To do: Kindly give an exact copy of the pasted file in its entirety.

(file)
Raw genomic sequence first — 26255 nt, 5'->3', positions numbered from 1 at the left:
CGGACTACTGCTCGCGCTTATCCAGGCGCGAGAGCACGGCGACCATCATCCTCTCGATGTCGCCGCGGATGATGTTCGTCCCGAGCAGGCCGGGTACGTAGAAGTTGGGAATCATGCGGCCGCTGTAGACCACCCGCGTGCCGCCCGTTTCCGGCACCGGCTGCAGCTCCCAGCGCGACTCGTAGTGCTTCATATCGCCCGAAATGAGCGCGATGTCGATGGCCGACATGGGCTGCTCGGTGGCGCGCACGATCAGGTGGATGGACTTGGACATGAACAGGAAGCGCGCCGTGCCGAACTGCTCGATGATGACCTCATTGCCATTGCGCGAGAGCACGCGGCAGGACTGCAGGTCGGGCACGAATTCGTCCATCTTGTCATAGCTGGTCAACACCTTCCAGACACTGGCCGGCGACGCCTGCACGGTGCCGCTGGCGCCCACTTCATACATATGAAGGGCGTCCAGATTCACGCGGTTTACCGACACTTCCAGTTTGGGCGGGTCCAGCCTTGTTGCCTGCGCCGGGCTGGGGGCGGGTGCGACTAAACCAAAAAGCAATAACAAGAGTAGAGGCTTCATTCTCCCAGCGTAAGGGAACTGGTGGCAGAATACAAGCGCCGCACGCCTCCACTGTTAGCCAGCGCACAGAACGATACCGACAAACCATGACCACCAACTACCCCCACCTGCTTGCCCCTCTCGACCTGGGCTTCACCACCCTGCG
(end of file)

Raw genomic sequence first — 26255 nt, 5'->3', positions numbered from 1 at the left:
CGGACTACTGCTCGCGCTTATCCAGGCGCGAGAGCACGGCGACCATCATCCTCTCGATGTCGCCGCGGATGATGTTCGTCCCGAGCAGGCCGGGTACGTAGAAGTTGGGAATCATGCGGCCGCTGTAGACCACCCGCGTGCCGCCCGTTTCCGGCACCGGCTGCAGCTCCCAGCGCGACTCGTAGTGCTTCATATCGCCCGAAATGAGCGCGATGTCGATGGCCGACATGGGCTGCTCGGTGGCGCGCACGATCAGGTGGATGGACTTGGACATGAACAGGAAGCGCGCCGTGCCGAACTGCTCGATGATGACCTCATTGCCATTGCGCGAGAGCACGCGGCAGGACTGCAGGTCGGGCACGAATTCGTCCATCTTGTCATAGCTGGTCAACACCTTCCAGACACTGGCCGGCGACGCCTGCACGGTGCCGCTGGCGCCCACTTCATACATATGAAGGGCGTCCAGATTCACGCGGTTTACCGACACTTCCAGTTTGGGCGGGTCCAGCCTTGTTGCCTGCGCCGGGCTGGGGGCGGGTGCGACTAAACCAAAAAGCAATAACAAGAGTAGAGGCTTCATTCTCCCAGCGTAAGGGAACTGGTGGCAGAATACAAGCGCCGCACGCCTCCACTGTTAGCCAGCGCACAGAACGATACCGACAAACCATGACCACCAACTACCCCCACCTGCTTGCCCCTCTCGACCTGGGCTTCACCACCCTGCG